Each Next Up program has 13 or 14 participants between the ages of 18 to 32. The program runs for six months with participants meeting one evening a week and one full Saturday a month. We begin the program with a two-day orientation session during which the cohort takes part in group-building and communication exercises and will go through the course outline, curriculum and expectations. There are two session streams; one stream focuses on solutions, the other on capacity and skills building. Every fourth week we use a full Saturday to allow us to go more in depth on a particular area of skills building.
The solution sessions begin by looking at how social and environmental issues are framed and how that framing impacts debate and the implementation of solutions. Areas examined include foreign policy, trade and economic policy, climate change, health and education, taxation, labour and poverty. The content of the workshops addresses both global and local issues and makes connections between domestic and international policy. For example, examining labour policy allows us to look at issues connected to migrant labour, outsourcing and Canadian immigration policy. We also bring in guests doing social change work from numerous sectors: leaders of trade unions, not-for-profits, social change entrepreneurs and community organizers come to talk about what they do and how they do it.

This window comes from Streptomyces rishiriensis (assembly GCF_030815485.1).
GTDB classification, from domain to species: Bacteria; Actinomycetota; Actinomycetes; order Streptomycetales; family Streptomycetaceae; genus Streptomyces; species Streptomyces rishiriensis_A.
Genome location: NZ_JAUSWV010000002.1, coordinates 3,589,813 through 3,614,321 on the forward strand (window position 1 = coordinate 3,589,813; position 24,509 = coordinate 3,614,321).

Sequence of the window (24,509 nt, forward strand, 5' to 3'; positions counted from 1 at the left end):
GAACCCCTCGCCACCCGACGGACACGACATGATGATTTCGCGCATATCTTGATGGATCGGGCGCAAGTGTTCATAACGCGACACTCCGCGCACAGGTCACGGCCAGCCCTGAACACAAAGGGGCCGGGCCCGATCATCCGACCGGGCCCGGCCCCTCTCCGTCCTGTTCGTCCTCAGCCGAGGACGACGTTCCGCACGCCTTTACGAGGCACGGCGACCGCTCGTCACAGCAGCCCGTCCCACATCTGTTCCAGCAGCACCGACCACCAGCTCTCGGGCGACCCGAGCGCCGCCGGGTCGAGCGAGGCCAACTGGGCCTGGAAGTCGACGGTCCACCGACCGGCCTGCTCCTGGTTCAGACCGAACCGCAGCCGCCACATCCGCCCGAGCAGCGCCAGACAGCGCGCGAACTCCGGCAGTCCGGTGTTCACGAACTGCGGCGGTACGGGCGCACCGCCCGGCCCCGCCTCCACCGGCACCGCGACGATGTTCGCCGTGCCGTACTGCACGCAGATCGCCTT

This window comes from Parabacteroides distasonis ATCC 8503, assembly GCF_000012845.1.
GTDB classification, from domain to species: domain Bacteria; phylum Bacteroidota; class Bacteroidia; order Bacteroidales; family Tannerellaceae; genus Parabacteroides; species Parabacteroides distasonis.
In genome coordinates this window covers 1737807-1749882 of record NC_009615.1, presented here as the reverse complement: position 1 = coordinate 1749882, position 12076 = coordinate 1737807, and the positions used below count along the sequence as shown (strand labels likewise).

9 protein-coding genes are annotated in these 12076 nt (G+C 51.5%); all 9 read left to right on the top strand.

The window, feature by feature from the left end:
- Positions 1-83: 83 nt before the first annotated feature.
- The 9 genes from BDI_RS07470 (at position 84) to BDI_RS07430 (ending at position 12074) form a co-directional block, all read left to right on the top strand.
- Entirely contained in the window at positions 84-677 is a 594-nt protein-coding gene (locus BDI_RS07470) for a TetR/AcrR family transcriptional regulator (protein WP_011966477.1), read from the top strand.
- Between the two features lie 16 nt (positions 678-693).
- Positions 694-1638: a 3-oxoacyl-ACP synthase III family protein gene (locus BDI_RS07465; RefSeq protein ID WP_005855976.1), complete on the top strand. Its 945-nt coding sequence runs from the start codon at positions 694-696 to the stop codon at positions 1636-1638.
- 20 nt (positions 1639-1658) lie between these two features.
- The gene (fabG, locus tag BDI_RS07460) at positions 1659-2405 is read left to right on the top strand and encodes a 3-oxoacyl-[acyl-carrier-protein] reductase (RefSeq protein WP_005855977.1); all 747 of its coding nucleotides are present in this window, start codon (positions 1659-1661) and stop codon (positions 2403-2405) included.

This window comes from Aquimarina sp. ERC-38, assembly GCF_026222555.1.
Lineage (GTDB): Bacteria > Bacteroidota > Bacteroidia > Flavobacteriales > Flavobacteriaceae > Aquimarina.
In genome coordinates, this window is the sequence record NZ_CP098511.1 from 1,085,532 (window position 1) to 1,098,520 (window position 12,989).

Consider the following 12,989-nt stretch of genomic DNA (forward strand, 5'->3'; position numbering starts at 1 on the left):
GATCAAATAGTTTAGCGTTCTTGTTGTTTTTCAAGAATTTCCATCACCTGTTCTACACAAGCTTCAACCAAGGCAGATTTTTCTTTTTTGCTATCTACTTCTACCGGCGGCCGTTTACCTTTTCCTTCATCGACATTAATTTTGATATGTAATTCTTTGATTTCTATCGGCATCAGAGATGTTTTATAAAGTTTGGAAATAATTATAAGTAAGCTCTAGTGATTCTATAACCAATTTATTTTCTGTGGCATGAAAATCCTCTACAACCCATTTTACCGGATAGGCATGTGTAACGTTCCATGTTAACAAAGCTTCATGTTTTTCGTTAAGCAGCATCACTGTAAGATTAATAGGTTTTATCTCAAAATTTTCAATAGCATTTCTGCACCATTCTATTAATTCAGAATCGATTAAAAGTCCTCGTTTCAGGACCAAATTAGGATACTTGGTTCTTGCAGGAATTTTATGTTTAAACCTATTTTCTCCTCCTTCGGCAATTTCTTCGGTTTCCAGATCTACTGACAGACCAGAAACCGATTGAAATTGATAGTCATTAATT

The capacity-building sessions cover topics such as communication, facilitation, conflict transformation, media training, message framing, building unity and project development.
The program tackles some big questions: what is leadership? What styles of leadership are needed now? What is the narrative of the visions we hold for a better world? How can those narratives be actualized? We also try to give folks a chance to put talk into action by working in groups of two to four on action projects with other organizations in the community.
The program evolves with experience and we are continually working to improve it. Next Up isn't perfect but we try not to let the perfect be the enemy of the good. Namely, we keep working to improve the program and we keep moving forward.
This year marks the fourth year of Next Up in Vancouver, the second year in Edmonton and the first years in both Saskatoon and Calgary. The organizers come from a wide range of backgrounds in public policy, communications, organizing, and research. We are all involved in social and environmental justice work and we've created this program because we believe that another world is not just possible, but an imperative.
The network: The need for established support systems